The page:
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Public health employee sentenced after tax fraud scheme

8 years 1 month 1 week ago Tuesday, April 12 2016 Apr 12, 2016 April 12, 2016 1:57 PM April 12, 2016 in News
Source: WBRZ

BATON ROUGE- A 26-year-old former public health employee was sentenced to federal prison for identity theft and tax fraud scheme, according to United States Attorney Walt Green.

Ta’sha Thomas, former employee of the Ascension Parish Health Unit, was sentenced to 36 months in federal prison for stealing and selling the social security numbers of over 425 people.

The social security numbers were used to obtain over $464,000 in fraudulent tax returns from the United States Treasury.

Thomas was also sentenced to a 3-year term of supervised release and ordered to pay $464, 764 in restitution.

In June 2015, Thomas pled guilty to access device fraud and aggravated identity theft.

Thomas used a database from her employer over a 6 month period in 2012. She then sold this information to Mona Hill who used the information to file fraudulent federal tax returns.

Thomas is one of four people to be charged in connection with the scheme.

The following is the status of the other three involved:

Mona Hill, age 34, of Plaquemine, Louisiana, has been sentenced to 65 months in federal prison and to pay $491,268.18 in restitution to the IRS.

Cameron Butler, age 33, of Baton Rouge, Louisiana, has pled guilty to receiving stolen government funds.  He is awaiting sentencing.

Shonda V. Johnson, age 42, of Baton Rouge, Louisiana, has pled guilty to receiving stolen government funds. She is awaiting sentencing.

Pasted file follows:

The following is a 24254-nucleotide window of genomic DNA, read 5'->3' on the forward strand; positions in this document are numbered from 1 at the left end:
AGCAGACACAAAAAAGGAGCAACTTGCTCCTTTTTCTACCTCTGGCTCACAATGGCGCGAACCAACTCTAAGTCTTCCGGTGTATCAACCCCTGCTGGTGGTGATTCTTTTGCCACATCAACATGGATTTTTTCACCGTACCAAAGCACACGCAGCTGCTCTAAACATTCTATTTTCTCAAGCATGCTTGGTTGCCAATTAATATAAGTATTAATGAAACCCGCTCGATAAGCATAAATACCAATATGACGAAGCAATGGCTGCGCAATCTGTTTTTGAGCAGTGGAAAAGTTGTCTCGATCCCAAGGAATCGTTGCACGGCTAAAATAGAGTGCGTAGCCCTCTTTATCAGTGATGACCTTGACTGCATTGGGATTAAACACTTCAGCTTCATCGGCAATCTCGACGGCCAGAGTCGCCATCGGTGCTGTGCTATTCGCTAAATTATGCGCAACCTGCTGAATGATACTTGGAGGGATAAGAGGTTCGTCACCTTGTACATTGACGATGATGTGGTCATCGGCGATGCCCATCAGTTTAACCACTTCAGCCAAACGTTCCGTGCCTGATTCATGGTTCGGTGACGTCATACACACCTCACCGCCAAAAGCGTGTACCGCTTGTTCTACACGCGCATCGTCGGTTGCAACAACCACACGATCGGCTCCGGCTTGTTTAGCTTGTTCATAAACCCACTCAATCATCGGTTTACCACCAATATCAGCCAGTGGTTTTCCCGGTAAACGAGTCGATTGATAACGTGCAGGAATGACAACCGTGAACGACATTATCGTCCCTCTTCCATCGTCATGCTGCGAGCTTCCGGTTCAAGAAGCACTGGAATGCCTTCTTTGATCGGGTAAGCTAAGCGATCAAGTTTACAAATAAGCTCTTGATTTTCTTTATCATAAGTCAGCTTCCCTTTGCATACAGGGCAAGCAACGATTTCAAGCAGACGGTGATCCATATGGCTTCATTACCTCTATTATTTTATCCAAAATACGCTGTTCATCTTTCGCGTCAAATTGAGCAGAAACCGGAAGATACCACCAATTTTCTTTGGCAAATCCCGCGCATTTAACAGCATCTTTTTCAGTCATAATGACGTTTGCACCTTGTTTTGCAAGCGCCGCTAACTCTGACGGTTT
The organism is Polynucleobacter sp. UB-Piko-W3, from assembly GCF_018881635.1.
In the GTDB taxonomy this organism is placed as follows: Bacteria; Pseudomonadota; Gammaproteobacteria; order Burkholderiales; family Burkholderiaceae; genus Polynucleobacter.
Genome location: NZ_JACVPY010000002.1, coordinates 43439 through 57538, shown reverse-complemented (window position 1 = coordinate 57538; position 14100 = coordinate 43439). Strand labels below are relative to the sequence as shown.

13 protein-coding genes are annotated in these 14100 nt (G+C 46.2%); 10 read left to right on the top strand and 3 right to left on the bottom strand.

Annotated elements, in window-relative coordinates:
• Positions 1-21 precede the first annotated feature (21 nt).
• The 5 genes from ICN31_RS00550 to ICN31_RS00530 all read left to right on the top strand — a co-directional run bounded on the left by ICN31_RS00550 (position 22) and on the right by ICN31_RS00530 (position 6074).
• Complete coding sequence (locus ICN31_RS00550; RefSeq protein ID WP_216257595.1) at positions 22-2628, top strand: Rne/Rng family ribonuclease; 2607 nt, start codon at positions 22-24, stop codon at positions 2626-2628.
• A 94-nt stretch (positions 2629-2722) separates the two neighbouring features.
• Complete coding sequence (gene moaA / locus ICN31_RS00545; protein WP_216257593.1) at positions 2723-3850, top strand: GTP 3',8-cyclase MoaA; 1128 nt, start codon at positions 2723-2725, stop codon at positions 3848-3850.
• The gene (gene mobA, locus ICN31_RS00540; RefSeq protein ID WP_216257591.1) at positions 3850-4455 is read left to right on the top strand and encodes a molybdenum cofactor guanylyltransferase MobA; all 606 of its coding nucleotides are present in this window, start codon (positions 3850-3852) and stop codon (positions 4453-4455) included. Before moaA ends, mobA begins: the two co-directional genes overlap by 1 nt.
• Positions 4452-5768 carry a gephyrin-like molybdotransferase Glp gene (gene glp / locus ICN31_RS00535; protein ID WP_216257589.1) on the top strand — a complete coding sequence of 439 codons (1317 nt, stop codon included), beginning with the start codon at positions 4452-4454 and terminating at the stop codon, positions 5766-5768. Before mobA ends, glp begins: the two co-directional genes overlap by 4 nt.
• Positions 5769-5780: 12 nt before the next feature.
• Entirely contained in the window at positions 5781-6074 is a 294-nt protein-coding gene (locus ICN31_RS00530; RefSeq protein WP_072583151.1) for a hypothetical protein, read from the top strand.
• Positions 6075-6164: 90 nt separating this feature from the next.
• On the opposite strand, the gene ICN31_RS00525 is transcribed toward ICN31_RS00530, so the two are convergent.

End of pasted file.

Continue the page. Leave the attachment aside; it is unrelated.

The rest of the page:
“It seems like this defendant, together with the others involved in the scheme, sought to cover the world of white collar crime: public corruption, identity theft, stealing government money, and
false tax documents.  Today’s prison sentence reflects the results of those efforts,” Green said.

“I greatly appreciate the excellent work of IRS Criminal Investigations and the prosecutor in this important matter.  We will continue to work with our partners to root out fraud and corruption wherever found.”

Jerome McDuff, Special Agent-in-Charge of the IRS Criminal Investigation, said that the department will continue to work to protect taxpayers.

“Special Agents of IRS Criminal Investigation will continue to aggressively work with the United States Attorney's Office to protect taxpayers’ interests and thoroughly investigate fraudulent tax refund schemes.”

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